• Similarity to others: the black swamp snake, look for the collar to tell them apart
  • Venomous or non-venomous: non-venomous
  • Habitat: prairies, meadows, and suburban backyards
  • Location in Florida: throughout Florida, including the Keys

Saltmarsh snake

Gulf Salt Marsh Snake
The saltmarsh snake can be found all along the coast of Florida.

©Jay Ondreicka/

  • Size: 15-30 inches (38-76cm), medium-bodied
  • Coloration: wide variation in color, but are sometimes all black with faint dark stripes down the side
  • Similarity to others: Florida cottonmouth, which can be a problem since the cottonmouth is venomous; better to stay away from all black watersnakes
  • Venomous or non-venomous: non-venomous
  • Habitat: aquatic, prefers coastal areas, marshes, mangroves in both fresh and saltwater estuaries, like to live in crab burrows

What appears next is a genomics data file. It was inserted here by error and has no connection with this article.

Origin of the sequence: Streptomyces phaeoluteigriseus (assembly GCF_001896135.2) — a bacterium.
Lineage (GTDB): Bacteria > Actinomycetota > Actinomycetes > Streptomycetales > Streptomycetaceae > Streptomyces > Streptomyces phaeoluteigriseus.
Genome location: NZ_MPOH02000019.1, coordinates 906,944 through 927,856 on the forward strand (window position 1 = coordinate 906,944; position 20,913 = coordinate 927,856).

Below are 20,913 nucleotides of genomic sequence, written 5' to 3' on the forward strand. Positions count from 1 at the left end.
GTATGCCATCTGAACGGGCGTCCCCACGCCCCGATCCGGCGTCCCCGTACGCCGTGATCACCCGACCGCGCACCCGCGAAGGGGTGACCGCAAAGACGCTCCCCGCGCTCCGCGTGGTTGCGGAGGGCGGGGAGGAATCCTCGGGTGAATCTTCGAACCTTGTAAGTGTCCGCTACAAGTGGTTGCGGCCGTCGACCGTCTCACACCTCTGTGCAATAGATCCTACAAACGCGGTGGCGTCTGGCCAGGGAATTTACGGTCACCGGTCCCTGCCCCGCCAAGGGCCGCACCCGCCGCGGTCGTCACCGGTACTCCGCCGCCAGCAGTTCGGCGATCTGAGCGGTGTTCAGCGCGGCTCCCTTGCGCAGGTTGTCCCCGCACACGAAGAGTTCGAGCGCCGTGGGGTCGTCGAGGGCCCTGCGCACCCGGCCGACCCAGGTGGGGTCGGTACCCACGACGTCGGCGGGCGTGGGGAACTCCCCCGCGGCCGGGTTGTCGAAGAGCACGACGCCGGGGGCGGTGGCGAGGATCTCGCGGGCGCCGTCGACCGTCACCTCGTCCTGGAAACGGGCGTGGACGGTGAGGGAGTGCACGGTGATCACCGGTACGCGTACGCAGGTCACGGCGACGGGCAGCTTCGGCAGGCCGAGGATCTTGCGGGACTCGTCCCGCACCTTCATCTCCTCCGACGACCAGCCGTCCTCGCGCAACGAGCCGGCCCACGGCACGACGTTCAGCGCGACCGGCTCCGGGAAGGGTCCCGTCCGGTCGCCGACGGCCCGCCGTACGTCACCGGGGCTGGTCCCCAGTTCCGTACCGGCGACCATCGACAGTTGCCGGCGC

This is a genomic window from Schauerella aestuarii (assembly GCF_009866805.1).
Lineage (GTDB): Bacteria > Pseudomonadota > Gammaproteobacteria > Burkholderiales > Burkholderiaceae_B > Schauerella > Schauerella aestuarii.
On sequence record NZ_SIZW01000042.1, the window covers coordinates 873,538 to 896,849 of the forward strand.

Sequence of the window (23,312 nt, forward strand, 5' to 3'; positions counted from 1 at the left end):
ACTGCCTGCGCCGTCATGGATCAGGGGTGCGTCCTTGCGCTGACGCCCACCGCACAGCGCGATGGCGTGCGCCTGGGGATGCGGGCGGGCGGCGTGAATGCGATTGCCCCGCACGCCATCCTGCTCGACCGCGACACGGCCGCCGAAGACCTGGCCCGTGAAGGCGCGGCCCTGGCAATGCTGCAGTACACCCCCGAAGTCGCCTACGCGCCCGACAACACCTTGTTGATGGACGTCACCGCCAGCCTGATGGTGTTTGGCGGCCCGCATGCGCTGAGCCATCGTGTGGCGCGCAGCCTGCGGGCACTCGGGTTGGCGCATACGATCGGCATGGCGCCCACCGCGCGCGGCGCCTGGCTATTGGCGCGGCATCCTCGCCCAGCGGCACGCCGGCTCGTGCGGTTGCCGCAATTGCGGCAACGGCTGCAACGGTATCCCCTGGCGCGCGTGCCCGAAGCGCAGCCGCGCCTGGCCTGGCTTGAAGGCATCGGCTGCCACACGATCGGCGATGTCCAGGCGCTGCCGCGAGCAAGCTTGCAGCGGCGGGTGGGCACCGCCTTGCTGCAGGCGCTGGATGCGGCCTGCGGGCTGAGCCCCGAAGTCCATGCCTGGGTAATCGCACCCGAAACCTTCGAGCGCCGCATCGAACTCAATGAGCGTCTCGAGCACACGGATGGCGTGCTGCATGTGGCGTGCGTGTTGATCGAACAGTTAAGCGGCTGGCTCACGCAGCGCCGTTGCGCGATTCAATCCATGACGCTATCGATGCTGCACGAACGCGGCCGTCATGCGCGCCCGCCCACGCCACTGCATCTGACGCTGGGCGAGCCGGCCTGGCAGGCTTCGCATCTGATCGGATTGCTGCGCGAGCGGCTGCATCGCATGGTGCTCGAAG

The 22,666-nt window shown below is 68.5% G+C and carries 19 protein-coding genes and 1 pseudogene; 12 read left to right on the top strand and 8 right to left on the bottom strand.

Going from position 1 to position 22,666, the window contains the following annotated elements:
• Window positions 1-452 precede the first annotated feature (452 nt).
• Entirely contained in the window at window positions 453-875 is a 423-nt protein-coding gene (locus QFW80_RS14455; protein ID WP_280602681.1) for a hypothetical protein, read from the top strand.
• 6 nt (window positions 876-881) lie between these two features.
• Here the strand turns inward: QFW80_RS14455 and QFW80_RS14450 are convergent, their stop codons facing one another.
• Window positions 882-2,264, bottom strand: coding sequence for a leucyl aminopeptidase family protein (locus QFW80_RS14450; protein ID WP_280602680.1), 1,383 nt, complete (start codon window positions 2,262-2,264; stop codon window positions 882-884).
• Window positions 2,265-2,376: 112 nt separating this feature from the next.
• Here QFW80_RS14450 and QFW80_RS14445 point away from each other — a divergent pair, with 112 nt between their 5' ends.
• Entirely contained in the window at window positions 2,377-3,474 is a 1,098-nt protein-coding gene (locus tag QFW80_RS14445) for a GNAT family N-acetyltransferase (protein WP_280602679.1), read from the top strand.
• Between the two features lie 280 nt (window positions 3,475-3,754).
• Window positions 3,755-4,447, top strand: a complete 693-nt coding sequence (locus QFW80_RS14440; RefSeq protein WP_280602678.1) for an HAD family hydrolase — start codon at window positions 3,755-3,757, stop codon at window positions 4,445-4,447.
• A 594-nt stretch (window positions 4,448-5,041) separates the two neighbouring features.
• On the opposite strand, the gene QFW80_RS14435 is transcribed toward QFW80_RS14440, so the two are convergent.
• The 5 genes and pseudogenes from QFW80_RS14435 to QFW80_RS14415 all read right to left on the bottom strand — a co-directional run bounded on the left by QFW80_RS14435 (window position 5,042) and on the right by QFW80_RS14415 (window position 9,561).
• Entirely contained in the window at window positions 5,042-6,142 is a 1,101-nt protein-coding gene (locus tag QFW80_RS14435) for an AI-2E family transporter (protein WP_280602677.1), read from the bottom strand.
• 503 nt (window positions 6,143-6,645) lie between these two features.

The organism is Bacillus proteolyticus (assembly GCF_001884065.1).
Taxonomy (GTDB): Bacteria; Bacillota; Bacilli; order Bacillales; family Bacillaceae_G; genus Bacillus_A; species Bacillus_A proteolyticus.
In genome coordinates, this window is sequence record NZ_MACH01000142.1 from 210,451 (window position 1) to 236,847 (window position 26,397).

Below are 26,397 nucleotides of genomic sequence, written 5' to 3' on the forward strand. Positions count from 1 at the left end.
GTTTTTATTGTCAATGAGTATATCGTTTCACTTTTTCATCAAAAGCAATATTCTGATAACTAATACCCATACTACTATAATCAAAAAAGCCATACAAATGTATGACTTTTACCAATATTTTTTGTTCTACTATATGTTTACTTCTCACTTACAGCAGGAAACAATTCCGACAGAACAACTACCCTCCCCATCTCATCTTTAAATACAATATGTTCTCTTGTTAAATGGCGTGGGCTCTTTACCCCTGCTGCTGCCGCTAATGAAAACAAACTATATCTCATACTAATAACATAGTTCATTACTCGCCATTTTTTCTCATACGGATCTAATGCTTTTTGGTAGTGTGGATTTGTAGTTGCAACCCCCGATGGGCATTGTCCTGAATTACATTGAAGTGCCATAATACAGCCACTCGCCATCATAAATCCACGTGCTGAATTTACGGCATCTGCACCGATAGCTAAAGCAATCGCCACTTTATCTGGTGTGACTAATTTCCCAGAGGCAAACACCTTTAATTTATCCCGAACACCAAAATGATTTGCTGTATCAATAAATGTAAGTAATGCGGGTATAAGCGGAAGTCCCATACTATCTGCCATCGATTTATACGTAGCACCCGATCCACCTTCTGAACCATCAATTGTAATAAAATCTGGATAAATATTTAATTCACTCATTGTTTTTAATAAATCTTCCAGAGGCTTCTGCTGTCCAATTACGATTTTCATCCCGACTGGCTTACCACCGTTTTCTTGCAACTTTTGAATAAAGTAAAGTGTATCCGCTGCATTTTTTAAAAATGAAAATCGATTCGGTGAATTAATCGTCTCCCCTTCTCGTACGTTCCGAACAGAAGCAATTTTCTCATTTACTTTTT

• Location in Florida: found along the perimeter of Florida along the coasts, including the Keys

Honorable Mention: Eastern Coachwhip

Eastern coachwhip snake
Coachwhip snakes are non-aggressive snakes found in South America.

©Matt Jeppson/

If you see a black snake in Florida, now you will have a better idea of how to identify it. There is one more notable black snake in Florida that deserves mentioning. The eastern coachwhip is not all black like the snakes on our list, but if you only saw a glimpse of the first foot of the head and body, it would appear to be all black. Their body then fades into a light tan. Because of this dark gradient, they made our list as an honorable mention.

  • Size: 42-60 inches (107-152cm), heavy-bodied
  • Coloration: heads are all black, and then after about a foot, it gradually fades to a light tan
  • Similarity to others: Eastern Indigo and North American Racer
  • Venomous or non-venomous: non-venomous
  • Habitat: sandhills, scrubs, along beaches, prefer hot, dry habitats
  • Location in Florida: throughout Florida except in the Keys or some of the southern wetlands

Is It Normal to be Bitten by a Snake in Florida?